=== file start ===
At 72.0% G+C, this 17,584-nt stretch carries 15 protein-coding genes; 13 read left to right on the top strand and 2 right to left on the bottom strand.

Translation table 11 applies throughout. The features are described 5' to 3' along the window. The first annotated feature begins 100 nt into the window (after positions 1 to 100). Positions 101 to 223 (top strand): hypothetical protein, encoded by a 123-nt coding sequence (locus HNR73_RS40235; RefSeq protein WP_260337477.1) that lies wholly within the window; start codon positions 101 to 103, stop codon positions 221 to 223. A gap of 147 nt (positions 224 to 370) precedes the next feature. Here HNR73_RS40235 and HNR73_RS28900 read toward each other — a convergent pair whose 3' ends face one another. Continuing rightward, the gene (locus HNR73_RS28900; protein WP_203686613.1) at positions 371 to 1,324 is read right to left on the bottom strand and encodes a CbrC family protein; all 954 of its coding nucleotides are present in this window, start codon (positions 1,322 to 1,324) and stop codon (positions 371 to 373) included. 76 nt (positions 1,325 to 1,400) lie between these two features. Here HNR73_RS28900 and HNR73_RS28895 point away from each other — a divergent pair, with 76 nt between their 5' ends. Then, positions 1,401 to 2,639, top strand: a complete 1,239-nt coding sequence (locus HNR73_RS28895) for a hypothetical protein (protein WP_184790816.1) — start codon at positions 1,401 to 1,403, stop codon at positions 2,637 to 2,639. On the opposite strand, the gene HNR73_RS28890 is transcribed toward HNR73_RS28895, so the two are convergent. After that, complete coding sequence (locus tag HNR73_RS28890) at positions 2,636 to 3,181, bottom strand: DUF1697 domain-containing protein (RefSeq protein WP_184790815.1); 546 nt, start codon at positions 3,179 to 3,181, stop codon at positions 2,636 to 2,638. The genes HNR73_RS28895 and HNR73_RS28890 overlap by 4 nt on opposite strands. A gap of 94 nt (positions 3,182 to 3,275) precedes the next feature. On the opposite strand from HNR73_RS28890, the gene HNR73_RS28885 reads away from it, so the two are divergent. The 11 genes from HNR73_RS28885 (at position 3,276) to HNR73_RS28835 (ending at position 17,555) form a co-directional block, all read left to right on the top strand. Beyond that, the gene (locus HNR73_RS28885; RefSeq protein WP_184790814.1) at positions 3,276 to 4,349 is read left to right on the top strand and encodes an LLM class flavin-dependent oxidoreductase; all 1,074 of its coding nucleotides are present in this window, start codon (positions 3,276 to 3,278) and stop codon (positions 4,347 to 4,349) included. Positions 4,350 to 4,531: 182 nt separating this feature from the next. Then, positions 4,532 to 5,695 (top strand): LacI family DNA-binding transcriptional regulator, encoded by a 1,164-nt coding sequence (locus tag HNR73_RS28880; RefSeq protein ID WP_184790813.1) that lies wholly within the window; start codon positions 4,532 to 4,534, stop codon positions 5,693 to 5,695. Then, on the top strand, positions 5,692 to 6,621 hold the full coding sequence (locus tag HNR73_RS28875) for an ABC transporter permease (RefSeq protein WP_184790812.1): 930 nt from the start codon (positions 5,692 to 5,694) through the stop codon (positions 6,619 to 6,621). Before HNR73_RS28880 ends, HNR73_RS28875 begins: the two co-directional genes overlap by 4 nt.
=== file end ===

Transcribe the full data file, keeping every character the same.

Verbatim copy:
At 72.0% G+C, this 17,584-nt stretch carries 15 protein-coding genes; 13 read left to right on the top strand and 2 right to left on the bottom strand.

Translation table 11 applies throughout. The features are described 5' to 3' along the window. The first annotated feature begins 100 nt into the window (after positions 1 to 100). Positions 101 to 223 (top strand): hypothetical protein, encoded by a 123-nt coding sequence (locus HNR73_RS40235; RefSeq protein WP_260337477.1) that lies wholly within the window; start codon positions 101 to 103, stop codon positions 221 to 223. A gap of 147 nt (positions 224 to 370) precedes the next feature. Here HNR73_RS40235 and HNR73_RS28900 read toward each other — a convergent pair whose 3' ends face one another. Continuing rightward, the gene (locus HNR73_RS28900; protein WP_203686613.1) at positions 371 to 1,324 is read right to left on the bottom strand and encodes a CbrC family protein; all 954 of its coding nucleotides are present in this window, start codon (positions 1,322 to 1,324) and stop codon (positions 371 to 373) included. 76 nt (positions 1,325 to 1,400) lie between these two features. Here HNR73_RS28900 and HNR73_RS28895 point away from each other — a divergent pair, with 76 nt between their 5' ends. Then, positions 1,401 to 2,639, top strand: a complete 1,239-nt coding sequence (locus HNR73_RS28895) for a hypothetical protein (protein WP_184790816.1) — start codon at positions 1,401 to 1,403, stop codon at positions 2,637 to 2,639. On the opposite strand, the gene HNR73_RS28890 is transcribed toward HNR73_RS28895, so the two are convergent. After that, complete coding sequence (locus tag HNR73_RS28890) at positions 2,636 to 3,181, bottom strand: DUF1697 domain-containing protein (RefSeq protein WP_184790815.1); 546 nt, start codon at positions 3,179 to 3,181, stop codon at positions 2,636 to 2,638. The genes HNR73_RS28895 and HNR73_RS28890 overlap by 4 nt on opposite strands. A gap of 94 nt (positions 3,182 to 3,275) precedes the next feature. On the opposite strand from HNR73_RS28890, the gene HNR73_RS28885 reads away from it, so the two are divergent. The 11 genes from HNR73_RS28885 (at position 3,276) to HNR73_RS28835 (ending at position 17,555) form a co-directional block, all read left to right on the top strand. Beyond that, the gene (locus HNR73_RS28885; RefSeq protein WP_184790814.1) at positions 3,276 to 4,349 is read left to right on the top strand and encodes an LLM class flavin-dependent oxidoreductase; all 1,074 of its coding nucleotides are present in this window, start codon (positions 3,276 to 3,278) and stop codon (positions 4,347 to 4,349) included. Positions 4,350 to 4,531: 182 nt separating this feature from the next. Then, positions 4,532 to 5,695 (top strand): LacI family DNA-binding transcriptional regulator, encoded by a 1,164-nt coding sequence (locus tag HNR73_RS28880; RefSeq protein ID WP_184790813.1) that lies wholly within the window; start codon positions 4,532 to 4,534, stop codon positions 5,693 to 5,695. Then, on the top strand, positions 5,692 to 6,621 hold the full coding sequence (locus tag HNR73_RS28875) for an ABC transporter permease (RefSeq protein WP_184790812.1): 930 nt from the start codon (positions 5,692 to 5,694) through the stop codon (positions 6,619 to 6,621). Before HNR73_RS28880 ends, HNR73_RS28875 begins: the two co-directional genes overlap by 4 nt.